Interesting post as I am here in Montreal. The drawing is lovely. Thanks.

  15. freefrednice says:

    the french gave the english beauty through language, the idyllic latin component is what presents itself between the similarities, i speak french pretty fluently, and studied german for a year or so in university, and the latin element in german is definitely missing, so abrupt and jaw intense, the french introduced a fluidity of the tongue that suggest ease, and that’s what you have, german and french = english. a theory 😉

  16. We both must be etymologists! I love words and knowing their root just makes them all the more interesting.
    Also love it that you include one of your own drawings!

  17. Impower You says:

    Nice post. I think it’s funny that the word Beef is of French origin. In America there is a small group of people that think France is the devil and that Americans(of US origin) are perfect. Since beef is considered so “American” , it makes me laugh. I know that wasn’t the point of your post.

    Does that make sense? Perhaps it is my own logic and doesn’t make sense to anyone else.

    I feel so much smarter now that I read this. Thanks.

    • VIKRAM ROY says:

      The words don’t have any connections with the devil. Words are words people use to describe themselves. Why people can’t think they are all world citizen? Then see you will not feel an American or a French! Are you a part of the universe? Then everyone is. Thanks 🙂

      • Impower You says:

        Right. Especially these days with the mixing of cultures it is silly that people don’t realize how many words they use EVERDAY are from different areas even ones they don’t respect.

  18. jmro98 says:

    Thanks for shedding some light into french-english relationships in that earlier time, like somebody mentionned it, here in Montréal, french and english cultures came to close contact, of course many new ethnics bring lot of things, some say good others not so good…:), people also say it is a bit of Europe meeting America, donc à bientôt…:)

  19. Sony Fugaban says:

    This is something new to me so thanks for the “Trivia”. This post is educational.

  20. Jocelyne says:

    Ceci est très bonne Vikram.

  21. lisparc says:

    Reblogged this on lisparc.

  22. Mo says:

    Can somebody explain about the English military words derived from French? Why, when and how?

  23. Uwalaka Ngozi says:

    Woooow i lov dis discovery, so i speak french

  24. Angela says:

    Hey, I was wondering if you had sources for this (in particular the ‘gentlewoman’ thing)? Just that I’m writing a paper on this for school. 🙂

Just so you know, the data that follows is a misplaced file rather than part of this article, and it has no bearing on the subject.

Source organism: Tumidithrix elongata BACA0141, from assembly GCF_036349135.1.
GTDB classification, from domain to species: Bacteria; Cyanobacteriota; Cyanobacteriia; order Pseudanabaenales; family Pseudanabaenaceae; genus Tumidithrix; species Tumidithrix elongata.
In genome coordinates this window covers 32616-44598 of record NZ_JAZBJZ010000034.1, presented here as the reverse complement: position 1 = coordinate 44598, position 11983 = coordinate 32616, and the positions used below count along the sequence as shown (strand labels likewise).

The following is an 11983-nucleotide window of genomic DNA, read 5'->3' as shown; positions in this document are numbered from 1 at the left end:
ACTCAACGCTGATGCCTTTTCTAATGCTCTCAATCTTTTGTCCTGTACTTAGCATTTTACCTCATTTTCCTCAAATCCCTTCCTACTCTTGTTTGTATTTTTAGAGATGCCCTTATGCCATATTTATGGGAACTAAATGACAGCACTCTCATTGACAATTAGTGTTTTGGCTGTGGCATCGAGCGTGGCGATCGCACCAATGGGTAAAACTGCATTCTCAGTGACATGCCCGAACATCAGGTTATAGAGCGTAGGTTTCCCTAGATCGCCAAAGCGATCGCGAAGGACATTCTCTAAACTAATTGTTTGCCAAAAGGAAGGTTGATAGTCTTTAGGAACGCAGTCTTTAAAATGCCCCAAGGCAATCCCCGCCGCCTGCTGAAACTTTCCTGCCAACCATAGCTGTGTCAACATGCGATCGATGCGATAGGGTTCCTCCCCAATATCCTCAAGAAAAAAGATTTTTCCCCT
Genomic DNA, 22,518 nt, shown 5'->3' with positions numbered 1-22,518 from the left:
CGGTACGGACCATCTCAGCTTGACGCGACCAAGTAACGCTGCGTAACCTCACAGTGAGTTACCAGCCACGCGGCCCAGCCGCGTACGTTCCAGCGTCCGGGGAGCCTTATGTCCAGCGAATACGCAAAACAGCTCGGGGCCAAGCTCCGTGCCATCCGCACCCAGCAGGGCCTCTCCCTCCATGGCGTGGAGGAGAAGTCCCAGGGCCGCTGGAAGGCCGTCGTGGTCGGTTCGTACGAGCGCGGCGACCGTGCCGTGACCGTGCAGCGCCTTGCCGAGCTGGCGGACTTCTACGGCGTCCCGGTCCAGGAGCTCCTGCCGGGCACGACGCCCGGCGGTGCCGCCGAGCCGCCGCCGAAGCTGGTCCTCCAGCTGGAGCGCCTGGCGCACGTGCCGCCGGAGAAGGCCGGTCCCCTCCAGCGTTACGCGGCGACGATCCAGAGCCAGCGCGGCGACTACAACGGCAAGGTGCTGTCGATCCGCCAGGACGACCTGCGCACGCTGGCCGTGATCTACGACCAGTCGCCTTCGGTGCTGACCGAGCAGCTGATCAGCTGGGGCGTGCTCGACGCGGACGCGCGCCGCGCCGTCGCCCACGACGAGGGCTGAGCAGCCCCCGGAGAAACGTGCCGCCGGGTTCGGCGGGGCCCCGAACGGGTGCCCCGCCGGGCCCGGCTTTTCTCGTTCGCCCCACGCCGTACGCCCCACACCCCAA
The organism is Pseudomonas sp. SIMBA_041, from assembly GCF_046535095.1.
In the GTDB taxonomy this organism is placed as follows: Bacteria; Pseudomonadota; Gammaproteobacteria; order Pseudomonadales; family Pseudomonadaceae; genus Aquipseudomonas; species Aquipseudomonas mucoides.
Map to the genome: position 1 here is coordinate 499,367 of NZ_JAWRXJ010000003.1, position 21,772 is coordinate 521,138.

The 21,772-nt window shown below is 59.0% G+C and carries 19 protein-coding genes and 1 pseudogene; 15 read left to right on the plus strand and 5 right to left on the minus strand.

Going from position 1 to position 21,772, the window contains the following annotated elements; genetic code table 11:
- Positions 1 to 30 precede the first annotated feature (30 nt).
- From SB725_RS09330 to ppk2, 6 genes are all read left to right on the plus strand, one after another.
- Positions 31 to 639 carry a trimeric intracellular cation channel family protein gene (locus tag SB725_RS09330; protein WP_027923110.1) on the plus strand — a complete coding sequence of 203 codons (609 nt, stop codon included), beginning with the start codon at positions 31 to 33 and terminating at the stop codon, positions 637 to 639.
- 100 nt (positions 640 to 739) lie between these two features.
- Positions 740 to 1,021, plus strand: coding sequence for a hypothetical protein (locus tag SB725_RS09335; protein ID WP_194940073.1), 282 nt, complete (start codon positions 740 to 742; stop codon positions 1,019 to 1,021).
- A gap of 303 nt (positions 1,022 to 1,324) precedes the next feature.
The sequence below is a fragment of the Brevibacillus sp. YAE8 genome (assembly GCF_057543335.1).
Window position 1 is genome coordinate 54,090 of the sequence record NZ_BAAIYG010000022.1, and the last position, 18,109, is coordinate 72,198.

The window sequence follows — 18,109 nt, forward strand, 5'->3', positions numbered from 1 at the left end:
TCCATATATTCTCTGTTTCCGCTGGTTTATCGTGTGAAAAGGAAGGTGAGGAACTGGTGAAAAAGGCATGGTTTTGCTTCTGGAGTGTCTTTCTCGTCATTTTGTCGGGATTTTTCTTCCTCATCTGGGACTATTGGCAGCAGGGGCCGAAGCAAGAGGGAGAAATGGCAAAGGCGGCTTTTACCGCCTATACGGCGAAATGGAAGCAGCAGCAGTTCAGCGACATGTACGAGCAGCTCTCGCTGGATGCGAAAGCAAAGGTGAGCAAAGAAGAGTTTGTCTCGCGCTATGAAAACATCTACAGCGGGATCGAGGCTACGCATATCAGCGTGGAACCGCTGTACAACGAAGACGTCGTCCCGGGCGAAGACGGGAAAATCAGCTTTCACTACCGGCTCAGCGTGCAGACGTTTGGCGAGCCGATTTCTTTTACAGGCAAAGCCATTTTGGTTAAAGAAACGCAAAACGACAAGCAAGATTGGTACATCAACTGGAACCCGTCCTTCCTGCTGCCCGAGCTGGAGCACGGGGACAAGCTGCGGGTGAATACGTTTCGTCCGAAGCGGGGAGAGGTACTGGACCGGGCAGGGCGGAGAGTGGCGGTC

If you can’t remember, do you know any books on this that you would recommend?

    • VIKRAM ROY says:

      Early 13th century Old French word “gentil”, means high-born or noble, is borrowed in Middle English! Then the word compounded with “gentleman” and “gentlewoman” to describe noble man or noble woman!

  25. Pooja says:

    hi,vikram ur information regarding the language gives us the clear picture…will u please suggest me some more information on the same topic.. 🙂

  26. bography says:

    Vikram there are many English-French “false friends.” Take a peak, for example, at a Jewish view of. French bottom.

  27. Hi Vikram!
    I love history and thoroughly enjoyed your post. Thanks for the fascinating information.
    Warmth and Peace, (Paz, Pax)

  28. kheenand says:

    The story of the English language is a fascinating one. We don’t even realise that so much of the vocab we use today is of French origin (every word ending in ion or ment is French) – it should mean learning that language is easier but of course there’s that convoluted grammar we have to learn too.
    If you enjoyed this book, try reading Melvin Bragg’s The Art of English which looks at the Anglo Saxon roots.

  29. Gosh, isn’t language fascinating? Very much taken by the fact that you have chosen this as a topic.

  30. Andrée Laganière says:

    Love your blogs, your poetry, your drawings. You truly are a Renaissance man! Thanks for your comments about my blog but the question remains: “Lis-tu le français?”

  31. Mark Thomas says:

    This is a great post, Vikram. The Norman invasion was hugely important for the English language and for a lot of the history of Europe. For 3 centuries after 1066, England actually had 3 official langauges; Norman French for the Royal Court, Latin for the Church and the Anglo-Saxon langauge for the rest of the population. This is why English often has so many synonymes today as they are words being borrowed from diferent languages.

  32. lozzi says:

    thanks you really helped me in my homework your blog is awsome

  33. Eliza B says:

    Interesting! I’m studying French and I love looking at the etymology of words. English is such a mélange of different languages. Which may be why its so fun to speak.